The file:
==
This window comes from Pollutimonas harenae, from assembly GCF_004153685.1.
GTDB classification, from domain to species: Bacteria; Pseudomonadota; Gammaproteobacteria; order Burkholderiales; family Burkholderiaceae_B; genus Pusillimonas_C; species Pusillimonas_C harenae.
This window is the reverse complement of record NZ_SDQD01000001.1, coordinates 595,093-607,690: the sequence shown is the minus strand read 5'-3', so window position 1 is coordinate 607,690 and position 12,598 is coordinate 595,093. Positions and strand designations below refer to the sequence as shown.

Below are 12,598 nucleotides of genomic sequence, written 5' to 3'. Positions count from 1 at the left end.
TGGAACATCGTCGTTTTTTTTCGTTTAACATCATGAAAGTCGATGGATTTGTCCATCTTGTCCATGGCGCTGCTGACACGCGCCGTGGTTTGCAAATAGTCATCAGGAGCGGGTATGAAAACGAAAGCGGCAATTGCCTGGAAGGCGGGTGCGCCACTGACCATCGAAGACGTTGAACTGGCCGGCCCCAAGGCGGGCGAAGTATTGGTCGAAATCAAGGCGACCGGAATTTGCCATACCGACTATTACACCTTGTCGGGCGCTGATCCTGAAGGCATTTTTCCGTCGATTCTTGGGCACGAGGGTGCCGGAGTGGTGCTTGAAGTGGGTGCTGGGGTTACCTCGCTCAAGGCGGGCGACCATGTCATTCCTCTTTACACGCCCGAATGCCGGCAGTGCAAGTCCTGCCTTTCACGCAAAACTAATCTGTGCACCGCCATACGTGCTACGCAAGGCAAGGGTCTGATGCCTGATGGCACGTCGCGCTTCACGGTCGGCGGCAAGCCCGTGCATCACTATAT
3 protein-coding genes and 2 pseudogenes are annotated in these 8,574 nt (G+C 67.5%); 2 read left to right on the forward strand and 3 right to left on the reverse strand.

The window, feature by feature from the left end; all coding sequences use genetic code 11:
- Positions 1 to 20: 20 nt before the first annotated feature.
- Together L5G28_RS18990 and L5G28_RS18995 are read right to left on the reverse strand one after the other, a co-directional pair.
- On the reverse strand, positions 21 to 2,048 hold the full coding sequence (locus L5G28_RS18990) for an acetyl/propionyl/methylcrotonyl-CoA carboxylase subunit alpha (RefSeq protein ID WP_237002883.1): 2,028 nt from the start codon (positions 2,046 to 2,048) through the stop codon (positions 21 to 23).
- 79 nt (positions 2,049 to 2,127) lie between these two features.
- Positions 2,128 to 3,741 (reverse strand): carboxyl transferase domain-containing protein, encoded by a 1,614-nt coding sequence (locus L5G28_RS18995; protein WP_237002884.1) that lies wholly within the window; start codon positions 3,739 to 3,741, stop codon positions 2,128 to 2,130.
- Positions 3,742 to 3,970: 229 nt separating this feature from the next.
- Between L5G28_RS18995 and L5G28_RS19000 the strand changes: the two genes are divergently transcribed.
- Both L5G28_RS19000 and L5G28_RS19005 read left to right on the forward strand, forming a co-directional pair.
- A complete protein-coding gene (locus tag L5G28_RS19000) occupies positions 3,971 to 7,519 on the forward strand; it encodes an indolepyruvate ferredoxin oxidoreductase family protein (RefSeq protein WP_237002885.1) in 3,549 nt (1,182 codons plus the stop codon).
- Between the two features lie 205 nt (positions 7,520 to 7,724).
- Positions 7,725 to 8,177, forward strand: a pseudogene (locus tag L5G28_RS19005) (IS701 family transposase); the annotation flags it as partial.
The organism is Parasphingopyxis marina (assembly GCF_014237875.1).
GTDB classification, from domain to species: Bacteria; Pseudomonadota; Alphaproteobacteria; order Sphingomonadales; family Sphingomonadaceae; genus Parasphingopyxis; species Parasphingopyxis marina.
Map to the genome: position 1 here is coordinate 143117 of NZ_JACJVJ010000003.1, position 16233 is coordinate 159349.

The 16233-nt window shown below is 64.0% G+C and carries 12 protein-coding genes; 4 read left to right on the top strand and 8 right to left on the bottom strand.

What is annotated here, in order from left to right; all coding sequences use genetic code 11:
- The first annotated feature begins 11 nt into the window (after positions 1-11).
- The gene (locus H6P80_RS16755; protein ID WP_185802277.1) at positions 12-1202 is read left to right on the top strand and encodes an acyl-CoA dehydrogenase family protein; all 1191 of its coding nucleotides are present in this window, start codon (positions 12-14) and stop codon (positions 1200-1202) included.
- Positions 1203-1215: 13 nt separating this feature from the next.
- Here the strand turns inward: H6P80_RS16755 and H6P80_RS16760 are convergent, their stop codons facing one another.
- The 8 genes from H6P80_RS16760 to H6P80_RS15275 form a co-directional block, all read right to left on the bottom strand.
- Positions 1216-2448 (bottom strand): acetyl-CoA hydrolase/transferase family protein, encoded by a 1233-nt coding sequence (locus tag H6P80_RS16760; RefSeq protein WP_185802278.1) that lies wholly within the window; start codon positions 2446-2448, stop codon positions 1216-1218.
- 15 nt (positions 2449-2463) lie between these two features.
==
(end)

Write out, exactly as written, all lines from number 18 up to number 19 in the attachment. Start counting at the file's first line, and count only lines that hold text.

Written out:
- Positions 7,725 to 8,177, forward strand: a pseudogene (locus tag L5G28_RS19005) (IS701 family transposase); the annotation flags it as partial.
The organism is Parasphingopyxis marina (assembly GCF_014237875.1).